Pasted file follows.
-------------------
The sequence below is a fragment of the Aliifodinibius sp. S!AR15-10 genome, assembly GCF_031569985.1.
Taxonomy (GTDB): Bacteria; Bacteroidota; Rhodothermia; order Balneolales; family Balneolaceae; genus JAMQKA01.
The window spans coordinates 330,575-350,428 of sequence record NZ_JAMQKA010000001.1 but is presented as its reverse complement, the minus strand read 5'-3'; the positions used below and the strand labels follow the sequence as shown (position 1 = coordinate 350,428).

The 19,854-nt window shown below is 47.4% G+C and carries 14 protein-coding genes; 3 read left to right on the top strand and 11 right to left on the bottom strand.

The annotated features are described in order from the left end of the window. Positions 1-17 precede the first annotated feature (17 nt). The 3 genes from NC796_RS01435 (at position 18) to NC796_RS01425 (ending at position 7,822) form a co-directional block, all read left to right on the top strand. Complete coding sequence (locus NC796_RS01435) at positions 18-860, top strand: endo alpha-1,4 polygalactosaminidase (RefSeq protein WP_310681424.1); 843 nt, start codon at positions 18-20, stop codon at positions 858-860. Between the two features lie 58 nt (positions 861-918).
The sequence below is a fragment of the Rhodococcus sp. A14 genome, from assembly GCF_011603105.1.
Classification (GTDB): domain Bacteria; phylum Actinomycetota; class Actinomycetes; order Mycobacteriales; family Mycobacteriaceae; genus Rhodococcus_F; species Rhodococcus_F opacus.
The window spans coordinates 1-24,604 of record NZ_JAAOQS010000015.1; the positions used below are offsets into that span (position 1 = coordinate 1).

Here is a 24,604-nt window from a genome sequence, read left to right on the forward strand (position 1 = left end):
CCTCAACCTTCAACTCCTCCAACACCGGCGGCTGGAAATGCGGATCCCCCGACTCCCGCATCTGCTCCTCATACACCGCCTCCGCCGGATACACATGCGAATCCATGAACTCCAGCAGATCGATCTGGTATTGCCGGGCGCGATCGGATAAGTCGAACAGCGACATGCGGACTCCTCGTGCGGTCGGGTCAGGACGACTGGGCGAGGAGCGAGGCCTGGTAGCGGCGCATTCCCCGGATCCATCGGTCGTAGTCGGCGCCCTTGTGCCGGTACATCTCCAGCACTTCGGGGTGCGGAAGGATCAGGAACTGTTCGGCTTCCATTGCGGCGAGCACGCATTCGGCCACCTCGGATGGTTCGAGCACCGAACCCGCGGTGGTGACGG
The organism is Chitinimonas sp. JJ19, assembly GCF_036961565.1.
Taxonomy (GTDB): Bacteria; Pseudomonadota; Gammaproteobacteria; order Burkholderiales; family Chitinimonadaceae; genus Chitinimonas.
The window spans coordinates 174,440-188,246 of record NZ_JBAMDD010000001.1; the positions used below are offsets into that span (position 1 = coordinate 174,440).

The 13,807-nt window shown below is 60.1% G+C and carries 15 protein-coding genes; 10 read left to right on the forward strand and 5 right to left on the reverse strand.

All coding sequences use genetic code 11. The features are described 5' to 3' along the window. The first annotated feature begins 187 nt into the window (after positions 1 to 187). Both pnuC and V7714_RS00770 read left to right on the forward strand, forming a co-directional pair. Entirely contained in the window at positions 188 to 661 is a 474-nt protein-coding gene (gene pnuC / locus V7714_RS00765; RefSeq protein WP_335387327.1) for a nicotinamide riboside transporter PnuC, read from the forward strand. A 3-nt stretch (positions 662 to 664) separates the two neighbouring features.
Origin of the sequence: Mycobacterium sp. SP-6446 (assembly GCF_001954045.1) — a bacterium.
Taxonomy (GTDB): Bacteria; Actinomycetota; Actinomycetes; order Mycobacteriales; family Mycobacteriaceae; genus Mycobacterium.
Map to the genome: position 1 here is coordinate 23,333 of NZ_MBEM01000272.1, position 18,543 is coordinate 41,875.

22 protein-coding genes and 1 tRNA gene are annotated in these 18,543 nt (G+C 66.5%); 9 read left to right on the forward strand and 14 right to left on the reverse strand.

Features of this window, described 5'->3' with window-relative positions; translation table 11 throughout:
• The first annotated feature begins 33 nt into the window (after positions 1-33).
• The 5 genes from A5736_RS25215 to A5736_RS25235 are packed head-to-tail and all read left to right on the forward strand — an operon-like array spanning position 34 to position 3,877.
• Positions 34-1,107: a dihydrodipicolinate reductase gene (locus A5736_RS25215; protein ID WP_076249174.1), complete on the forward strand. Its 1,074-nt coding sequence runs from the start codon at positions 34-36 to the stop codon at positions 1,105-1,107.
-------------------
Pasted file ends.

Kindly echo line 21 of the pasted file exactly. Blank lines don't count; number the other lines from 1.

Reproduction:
• The first annotated feature begins 33 nt into the window (after positions 1-33).